Taxing Ontarioâ€™s Richest
Ontarioâ€™s NDP was out today with a Robin Hood proposal to collect more provincial tax from personal incomes in excess of half a million dollars. The approximately $570 million of additional revenue would increase the Ontario Disability Support Plan, protect childcare spaces and remove provincial HST from home heating.
UBC economist Kevin Milligan has been tweeting his estimate that the NDPâ€™s proposal would collect only $290 million given no behavioural response. He is correct that â€œthere is no public source of data that allows us to know exactly how much income is in an Ontario $500K tax bracket.â€
As New Democrats tweeted, Informetrica computed the $570-million estimate using Statistics Canadaâ€™s Social Policy Simulation Database and Model (Version 18.1). Whether or not oneÂ accepts that calculation, Dr. Milliganâ€™s estimate is clearly too low.
His starting point is the Canada Revenue Agencyâ€™s (CRA) income statistics for 2009. While using the most recent available data is reasonable, itâ€™s worth noting that top incomes were temporarily depressed in 2009 by the financial crisis, which cut executive bonuses, capital gains, etc.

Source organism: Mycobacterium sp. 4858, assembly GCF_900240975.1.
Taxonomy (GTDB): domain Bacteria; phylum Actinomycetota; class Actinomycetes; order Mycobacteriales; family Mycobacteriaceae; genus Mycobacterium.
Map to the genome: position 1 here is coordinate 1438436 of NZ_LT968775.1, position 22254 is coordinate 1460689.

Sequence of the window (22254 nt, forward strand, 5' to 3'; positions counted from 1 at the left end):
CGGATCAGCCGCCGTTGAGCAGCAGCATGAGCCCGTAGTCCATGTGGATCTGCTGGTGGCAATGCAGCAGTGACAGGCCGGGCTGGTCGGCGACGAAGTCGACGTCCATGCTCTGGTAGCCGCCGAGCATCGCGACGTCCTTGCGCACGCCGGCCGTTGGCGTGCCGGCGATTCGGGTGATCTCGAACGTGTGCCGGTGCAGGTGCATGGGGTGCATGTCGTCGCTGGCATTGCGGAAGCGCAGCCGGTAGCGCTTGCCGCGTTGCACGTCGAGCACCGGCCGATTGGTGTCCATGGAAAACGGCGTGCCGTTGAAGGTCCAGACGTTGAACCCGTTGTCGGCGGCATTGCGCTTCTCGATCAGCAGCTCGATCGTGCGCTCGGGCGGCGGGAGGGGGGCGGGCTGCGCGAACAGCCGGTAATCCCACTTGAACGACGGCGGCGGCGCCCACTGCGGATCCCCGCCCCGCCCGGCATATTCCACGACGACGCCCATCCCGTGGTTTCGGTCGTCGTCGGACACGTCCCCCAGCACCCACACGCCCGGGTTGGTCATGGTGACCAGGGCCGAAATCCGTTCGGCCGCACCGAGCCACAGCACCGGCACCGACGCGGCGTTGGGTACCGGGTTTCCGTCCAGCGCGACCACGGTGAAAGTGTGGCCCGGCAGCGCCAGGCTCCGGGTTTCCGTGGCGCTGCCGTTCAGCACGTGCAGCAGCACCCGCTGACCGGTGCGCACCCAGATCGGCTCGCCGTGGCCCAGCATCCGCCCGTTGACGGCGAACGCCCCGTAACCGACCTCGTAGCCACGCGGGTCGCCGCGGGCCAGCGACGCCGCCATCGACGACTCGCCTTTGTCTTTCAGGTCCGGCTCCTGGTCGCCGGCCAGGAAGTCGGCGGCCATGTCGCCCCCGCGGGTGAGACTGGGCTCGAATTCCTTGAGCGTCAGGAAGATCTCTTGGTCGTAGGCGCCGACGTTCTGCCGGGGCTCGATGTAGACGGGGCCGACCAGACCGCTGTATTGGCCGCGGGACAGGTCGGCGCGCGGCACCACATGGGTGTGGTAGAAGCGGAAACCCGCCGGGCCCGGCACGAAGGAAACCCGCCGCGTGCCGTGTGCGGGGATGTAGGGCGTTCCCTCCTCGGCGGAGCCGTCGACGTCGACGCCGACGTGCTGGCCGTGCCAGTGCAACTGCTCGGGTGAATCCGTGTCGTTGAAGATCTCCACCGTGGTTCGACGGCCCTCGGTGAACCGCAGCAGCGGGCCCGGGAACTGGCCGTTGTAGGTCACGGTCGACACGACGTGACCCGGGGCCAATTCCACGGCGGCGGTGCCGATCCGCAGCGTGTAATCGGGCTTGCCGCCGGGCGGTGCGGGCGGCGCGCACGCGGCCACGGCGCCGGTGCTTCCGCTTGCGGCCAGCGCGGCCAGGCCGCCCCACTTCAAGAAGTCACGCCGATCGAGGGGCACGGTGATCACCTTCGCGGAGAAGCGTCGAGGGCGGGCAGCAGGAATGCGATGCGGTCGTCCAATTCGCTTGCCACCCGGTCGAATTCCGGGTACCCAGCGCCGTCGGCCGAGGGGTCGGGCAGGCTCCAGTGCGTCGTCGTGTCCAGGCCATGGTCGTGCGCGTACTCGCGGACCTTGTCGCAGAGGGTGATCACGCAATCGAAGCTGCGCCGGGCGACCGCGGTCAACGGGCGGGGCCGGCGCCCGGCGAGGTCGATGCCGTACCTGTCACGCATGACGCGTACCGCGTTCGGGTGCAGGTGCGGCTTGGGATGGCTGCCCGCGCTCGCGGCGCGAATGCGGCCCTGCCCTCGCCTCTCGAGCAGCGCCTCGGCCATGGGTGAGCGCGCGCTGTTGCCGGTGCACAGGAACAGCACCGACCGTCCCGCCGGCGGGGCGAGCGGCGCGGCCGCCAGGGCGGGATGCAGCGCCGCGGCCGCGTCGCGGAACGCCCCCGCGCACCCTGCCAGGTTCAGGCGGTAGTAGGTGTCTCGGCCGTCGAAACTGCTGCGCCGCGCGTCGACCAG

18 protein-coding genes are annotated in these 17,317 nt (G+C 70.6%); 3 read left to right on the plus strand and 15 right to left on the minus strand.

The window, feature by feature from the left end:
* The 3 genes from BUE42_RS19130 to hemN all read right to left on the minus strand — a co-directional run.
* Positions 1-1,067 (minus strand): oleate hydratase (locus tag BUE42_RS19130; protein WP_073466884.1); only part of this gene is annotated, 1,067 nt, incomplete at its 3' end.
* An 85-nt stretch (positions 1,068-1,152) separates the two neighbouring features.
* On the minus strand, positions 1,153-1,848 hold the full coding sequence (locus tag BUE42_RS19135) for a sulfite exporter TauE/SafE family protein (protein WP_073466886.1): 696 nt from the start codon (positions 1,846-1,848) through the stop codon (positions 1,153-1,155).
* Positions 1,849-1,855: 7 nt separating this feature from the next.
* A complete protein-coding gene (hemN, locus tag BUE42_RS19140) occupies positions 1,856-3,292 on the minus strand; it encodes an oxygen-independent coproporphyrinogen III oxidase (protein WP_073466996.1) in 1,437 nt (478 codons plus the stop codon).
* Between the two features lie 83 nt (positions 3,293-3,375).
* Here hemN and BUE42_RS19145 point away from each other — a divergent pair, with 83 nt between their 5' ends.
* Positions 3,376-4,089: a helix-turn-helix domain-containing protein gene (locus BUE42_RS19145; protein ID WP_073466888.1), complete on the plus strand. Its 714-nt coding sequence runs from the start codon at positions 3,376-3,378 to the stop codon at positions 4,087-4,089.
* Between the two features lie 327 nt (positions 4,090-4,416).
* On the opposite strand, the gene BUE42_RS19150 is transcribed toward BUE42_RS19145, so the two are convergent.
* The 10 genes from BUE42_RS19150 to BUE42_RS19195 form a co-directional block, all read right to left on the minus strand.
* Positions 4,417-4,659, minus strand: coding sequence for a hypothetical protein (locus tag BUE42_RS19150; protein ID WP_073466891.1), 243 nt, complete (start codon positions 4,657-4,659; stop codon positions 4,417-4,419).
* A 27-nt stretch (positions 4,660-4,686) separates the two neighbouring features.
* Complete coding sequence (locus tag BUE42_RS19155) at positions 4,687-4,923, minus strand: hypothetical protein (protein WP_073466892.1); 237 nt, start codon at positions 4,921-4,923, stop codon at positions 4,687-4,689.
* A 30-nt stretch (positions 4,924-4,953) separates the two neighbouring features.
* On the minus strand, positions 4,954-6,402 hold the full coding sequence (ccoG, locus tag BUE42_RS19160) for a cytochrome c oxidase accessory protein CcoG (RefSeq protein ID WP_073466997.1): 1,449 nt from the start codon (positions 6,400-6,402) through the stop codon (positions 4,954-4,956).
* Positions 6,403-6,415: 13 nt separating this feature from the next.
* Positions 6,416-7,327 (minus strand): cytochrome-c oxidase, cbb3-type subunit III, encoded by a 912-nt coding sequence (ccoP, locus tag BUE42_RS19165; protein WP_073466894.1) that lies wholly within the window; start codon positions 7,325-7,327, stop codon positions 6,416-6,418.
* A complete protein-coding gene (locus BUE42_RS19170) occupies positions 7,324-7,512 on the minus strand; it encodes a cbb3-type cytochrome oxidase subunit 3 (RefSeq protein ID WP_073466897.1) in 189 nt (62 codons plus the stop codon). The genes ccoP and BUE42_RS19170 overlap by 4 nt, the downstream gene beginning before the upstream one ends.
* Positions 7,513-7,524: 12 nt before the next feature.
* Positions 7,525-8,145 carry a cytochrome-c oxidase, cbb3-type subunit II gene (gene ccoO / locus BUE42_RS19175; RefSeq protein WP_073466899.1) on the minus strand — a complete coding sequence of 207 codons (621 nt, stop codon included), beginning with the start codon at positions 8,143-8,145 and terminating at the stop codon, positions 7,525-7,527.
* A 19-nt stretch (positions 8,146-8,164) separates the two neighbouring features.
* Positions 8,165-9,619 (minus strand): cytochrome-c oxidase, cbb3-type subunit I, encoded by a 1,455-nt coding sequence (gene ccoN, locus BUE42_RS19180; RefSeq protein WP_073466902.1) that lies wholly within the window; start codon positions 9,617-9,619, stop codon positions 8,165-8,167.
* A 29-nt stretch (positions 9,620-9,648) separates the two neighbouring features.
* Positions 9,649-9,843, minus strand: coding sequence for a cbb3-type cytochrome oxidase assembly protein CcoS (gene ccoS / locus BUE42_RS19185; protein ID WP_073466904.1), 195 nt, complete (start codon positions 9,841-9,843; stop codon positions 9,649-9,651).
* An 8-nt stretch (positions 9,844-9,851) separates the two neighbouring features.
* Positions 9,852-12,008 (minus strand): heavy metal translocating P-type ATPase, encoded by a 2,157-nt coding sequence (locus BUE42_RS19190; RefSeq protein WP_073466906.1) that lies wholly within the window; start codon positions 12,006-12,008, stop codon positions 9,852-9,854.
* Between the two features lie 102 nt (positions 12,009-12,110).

Dr. Milligan states, â€œThe CRA statistics do not break out the top 250K by province,â€ and proceeds to estimate that Ontarians making more than $250,000 had taxable income of $35 billion. In fact, CRAâ€™s website does provide a provincial breakdown, which indicates that this figure was $42 billion. But Dr. Milligan uses the smaller figure as his point of departure to (under)estimate Ontarioâ€™sÂ taxableÂ income above $500,000.
He interprets theÂ proposed two percentage points of additional tax as increasing the top combined federal-provincialÂ rate from 46.41% to 48.41%. In fact, the NDP proposal is to raise the provincial rate from 11.16% to 13.16% for income above $500,000.
The existing 56% Ontario surtax would amplify this increase. In other words, the top combinedÂ rate would go from 11.16%*1.56+29%=46.41% to 13.16%*1.56+29%=49.53%. So, Dr. Milligan understates both the tax rate and the tax base.
There may be a legitimate debate about whether, and how much, the super-rich might respond to the proposed tax change. But any predicted revenue losses from behavioural adjustments should be subtracted from a reasonable static estimate like $570 million, rather than from a low-ball estimate like $290 million.
UPDATE (April 3): Dr. Milligan now seems to have boosted his estimate.